|I still love doing bgvs... for over 40 yrs now!|
My answer: To sing background vocals you need-
- vocal training to be able to perform the feats of what I call a "stunt singer". It takes more stamina and control to be a great background singer than to be a lead singer, because you will have to trace and blend with another voice perfectly, taking on the lead voice's tone, personality, rhythm, phrasing and accent, or adding whatever different texture of voice the producer wants to offset the lead singer's voice. I have a specialized training program just for studio singing you might want to study!
- to be able to change your voice at the producer's request.
- to be able to hear and create harmony parts.
- experience singing background parts with live performers and/or backing vocals in a recording studio. No matter what kind of training you have, there's no substitute for actual experience. It's a catch-22; you need experience to get experience, so take whatever opportunity you can possibly find or afford to get in front of a stage or recording studio mic.
- a demonstration (demo) recording of your voice. This can be a simple guitar or piano/vocal, a karaoke track with your voice recorded over it, or can be full instrumental tracks created just for you. Just make sure that your vocal performance is the most important thing you record. Don't spend money on tracks without budgeting enough time for great vocals. duh.
- referrals from people you've sung with and sung for.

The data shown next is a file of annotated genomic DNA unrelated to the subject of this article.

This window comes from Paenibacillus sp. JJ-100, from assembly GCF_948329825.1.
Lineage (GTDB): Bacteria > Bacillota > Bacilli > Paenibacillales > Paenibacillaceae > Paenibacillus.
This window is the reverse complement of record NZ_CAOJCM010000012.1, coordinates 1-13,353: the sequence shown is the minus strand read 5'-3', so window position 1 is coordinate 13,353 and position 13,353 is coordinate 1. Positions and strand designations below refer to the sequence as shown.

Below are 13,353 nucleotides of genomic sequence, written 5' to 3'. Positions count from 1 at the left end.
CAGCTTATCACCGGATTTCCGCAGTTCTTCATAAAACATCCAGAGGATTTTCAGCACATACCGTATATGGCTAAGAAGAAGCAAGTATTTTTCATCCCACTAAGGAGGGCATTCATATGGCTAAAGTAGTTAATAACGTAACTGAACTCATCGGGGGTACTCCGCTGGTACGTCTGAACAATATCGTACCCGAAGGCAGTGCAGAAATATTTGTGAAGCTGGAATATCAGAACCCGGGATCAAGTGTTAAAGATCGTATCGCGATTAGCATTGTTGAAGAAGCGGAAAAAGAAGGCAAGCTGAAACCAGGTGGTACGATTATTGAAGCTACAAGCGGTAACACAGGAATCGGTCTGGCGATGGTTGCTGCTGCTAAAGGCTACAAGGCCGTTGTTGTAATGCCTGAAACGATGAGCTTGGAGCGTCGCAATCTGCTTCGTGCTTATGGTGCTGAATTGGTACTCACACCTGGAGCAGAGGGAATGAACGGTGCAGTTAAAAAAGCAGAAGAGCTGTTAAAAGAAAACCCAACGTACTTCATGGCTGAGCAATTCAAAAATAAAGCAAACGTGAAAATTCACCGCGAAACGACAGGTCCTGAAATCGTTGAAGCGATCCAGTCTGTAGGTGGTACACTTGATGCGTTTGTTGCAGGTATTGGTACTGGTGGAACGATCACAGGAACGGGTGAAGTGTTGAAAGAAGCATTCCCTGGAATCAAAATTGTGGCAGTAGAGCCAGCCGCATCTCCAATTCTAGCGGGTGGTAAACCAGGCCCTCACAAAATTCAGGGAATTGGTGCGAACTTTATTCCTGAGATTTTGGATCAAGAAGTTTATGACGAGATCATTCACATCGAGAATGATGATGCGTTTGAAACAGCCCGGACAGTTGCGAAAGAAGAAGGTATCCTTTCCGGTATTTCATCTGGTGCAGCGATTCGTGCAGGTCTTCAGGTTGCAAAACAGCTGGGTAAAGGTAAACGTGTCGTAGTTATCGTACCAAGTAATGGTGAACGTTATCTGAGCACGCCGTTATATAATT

- networking, networking, networking. This takes time and persistance; people skills are very necessary. Go to writers nights and to concerts, hang out with musicians and songwriters you know. If you know any session singers, you might ask them to sing with you and assess how well they think you do.
- to realize that you may need to keep your day job. Background work is very competitive and usually has a great deal to do with being at the right place at the right time. Sometimes when someone else can't make a session, an untried singer will get a chance. However, it is important to be generous of spirit, to support and recommend other singers trying to get work as well. Undercutting your fellow session singer will come back to bite you. It usually takes years to break in to regular session work. Make sure you build the right reputation.
- They sound great with the lead singer.
- They learn their parts fast.
- They can do "head charts" (just come up with the parts in their heads), read the Nashville number system (if in Nashville), and they can read written music (traditional notes). You can get hired without being able to do all three, but you are considered a much more versitile singer if you can work whatever way the producer, artist or group leader wants.
- They have positive, professional attitudes and work well with others.
- They can be depended upon to show up on time, every time.
- They are nice people. The music business is a small world, and it gets to be community where where you like to work with friends and good hearted people.